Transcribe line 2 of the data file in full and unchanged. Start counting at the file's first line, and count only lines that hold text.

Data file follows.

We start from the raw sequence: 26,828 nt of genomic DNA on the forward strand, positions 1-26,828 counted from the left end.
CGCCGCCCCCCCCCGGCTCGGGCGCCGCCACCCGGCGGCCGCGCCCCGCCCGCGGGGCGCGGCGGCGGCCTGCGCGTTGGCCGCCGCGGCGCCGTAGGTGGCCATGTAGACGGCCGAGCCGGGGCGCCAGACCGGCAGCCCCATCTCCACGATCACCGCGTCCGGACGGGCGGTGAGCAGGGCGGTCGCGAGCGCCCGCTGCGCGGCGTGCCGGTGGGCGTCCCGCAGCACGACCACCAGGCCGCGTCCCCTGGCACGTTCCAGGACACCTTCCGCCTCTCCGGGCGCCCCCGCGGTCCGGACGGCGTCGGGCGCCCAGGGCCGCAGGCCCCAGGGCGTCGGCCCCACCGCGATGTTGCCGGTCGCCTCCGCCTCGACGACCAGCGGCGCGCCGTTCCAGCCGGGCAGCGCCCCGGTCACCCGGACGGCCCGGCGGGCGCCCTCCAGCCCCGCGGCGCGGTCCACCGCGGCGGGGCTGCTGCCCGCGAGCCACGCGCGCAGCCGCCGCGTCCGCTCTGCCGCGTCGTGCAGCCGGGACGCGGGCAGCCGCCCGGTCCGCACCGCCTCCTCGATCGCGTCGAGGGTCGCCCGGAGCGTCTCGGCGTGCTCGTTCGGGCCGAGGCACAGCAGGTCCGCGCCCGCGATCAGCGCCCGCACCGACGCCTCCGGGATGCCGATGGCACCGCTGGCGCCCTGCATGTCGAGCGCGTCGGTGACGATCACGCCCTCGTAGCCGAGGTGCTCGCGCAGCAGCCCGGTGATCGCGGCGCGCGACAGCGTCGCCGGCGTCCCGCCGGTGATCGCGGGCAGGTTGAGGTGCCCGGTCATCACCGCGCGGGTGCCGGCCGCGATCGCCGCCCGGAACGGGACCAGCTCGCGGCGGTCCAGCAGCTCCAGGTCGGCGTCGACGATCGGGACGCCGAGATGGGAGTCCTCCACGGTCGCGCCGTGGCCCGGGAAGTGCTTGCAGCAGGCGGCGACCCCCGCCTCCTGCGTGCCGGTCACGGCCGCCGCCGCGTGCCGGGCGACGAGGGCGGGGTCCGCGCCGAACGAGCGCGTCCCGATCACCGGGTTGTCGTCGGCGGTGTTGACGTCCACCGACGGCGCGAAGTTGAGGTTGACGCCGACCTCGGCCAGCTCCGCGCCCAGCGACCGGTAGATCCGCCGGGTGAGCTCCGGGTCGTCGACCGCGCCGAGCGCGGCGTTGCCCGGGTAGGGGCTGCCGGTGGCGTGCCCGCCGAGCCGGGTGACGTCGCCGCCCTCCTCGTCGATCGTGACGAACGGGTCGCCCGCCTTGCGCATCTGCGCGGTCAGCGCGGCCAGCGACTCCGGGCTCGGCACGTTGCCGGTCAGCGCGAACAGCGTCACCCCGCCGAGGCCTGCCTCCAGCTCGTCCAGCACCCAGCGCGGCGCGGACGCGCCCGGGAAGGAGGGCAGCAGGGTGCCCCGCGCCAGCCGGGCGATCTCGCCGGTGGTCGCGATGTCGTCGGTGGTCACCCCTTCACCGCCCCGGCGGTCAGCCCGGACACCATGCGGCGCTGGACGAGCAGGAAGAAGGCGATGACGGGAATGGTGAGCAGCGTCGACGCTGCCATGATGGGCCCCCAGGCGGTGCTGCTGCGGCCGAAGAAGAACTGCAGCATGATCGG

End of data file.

CGCCGCCCCCCCCCGGCTCGGGCGCCGCCACCCGGCGGCCGCGCCCCGCCCGCGGGGCGCGGCGGCGGCCTGCGCGTTGGCCGCCGCGGCGCCGTAGGTGGCCATGTAGACGGCCGAGCCGGGGCGCCAGACCGGCAGCCCCATCTCCACGATCACCGCGTCCGGACGGGCGGTGAGCAGGGCGGTCGCGAGCGCCCGCTGCGCGGCGTGCCGGTGGGCGTCCCGCAGCACGACCACCAGGCCGCGTCCCCTGGCACGTTCCAGGACACCTTCCGCCTCTCCGGGCGCCCCCGCGGTCCGGACGGCGTCGGGCGCCCAGGGCCGCAGGCCCCAGGGCGTCGGCCCCACCGCGATGTTGCCGGTCGCCTCCGCCTCGACGACCAGCGGCGCGCCGTTCCAGCCGGGCAGCGCCCCGGTCACCCGGACGGCCCGGCGGGCGCCCTCCAGCCCCGCGGCGCGGTCCACCGCGGCGGGGCTGCTGCCCGCGAGCCACGCGCGCAGCCGCCGCGTCCGCTCTGCCGCGTCGTGCAGCCGGGACGCGGGCAGCCGCCCGGTCCGCACCGCCTCCTCGATCGCGTCGAGGGTCGCCCGGAGCGTCTCGGCGTGCTCGTTCGGGCCGAGGCACAGCAGGTCCGCGCCCGCGATCAGCGCCCGCACCGACGCCTCCGGGATGCCGATGGCACCGCTGGCGCCCTGCATGTCGAGCGCGTCGGTGACGATCACGCCCTCGTAGCCGAGGTGCTCGCGCAGCAGCCCGGTGATCGCGGCGCGCGACAGCGTCGCCGGCGTCCCGCCGGTGATCGCGGGCAGGTTGAGGTGCCCGGTCATCACCGCGCGGGTGCCGGCCGCGATCGCCGCCCGGAACGGGACCAGCTCGCGGCGGTCCAGCAGCTCCAGGTCGGCGTCGACGATCGGGACGCCGAGATGGGAGTCCTCCACGGTCGCGCCGTGGCCCGGGAAGTGCTTGCAGCAGGCGGCGACCCCCGCCTCCTGCGTGCCGGTCACGGCCGCCGCCGCGTGCCGGGCGACGAGGGCGGGGTCCGCGCCGAACGAGCGCGTCCCGATCACCGGGTTGTCGTCGGCGGTGTTGACGTCCACCGACGGCGCGAAGTTGAGGTTGACGCCGACCTCGGCCAGCTCCGCGCCCAGCGACCGGTAGATCCGCCGGGTGAGCTCCGGGTCGTCGACCGCGCCGAGCGCGGCGTTGCCCGGGTAGGGGCTGCCGGTGGCGTGCCCGCCGAGCCGGGTGACGTCGCCGCCCTCCTCGTCGATCGTGACGAACGGGTCGCCCGCCTTGCGCATCTGCGCGGTCAGCGCGGCCAGCGACTCCGGGCTCGGCACGTTGCCGGTCAGCGCGAACAGCGTCACCCCGCCGAGGCCTGCCTCCAGCTCGTCCAGCACCCAGCGCGGCGCGGACGCGCCCGGGAAGGAGGGCAGCAGGGTGCCCCGCGCCAGCCGGGCGATCTCGCCGGTGGTCGCGATGTCGTCGGTGGTCACCCCTTCACCGCCCCGGCGGTCAGCCCGGACACCATGCGGCGCTGGACGAGCAGGAAGAAGGCGATGACGGGAATGGTGAGCAGCGTCGACGCTGCCATGATGGGCCCCCAGGCGGTGCTGCTGCGGCCGAAGAAGAACTGCAGCATGATCGG